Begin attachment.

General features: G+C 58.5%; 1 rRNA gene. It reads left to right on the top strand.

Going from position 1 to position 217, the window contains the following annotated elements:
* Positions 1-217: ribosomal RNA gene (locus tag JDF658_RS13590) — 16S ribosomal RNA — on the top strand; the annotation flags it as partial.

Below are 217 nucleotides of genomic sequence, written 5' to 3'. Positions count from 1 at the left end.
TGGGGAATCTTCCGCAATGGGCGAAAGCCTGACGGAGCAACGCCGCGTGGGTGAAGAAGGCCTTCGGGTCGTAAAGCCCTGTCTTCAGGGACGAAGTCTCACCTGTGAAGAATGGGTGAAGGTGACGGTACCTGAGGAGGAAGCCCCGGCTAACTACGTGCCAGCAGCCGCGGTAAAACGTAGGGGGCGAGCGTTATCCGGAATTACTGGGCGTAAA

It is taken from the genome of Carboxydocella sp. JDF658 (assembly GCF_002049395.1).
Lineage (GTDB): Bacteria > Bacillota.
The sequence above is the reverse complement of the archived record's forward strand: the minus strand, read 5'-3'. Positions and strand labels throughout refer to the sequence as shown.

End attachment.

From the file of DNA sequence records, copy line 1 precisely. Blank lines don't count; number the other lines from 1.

General features: G+C 58.5%; 1 rRNA gene. It reads left to right on the top strand.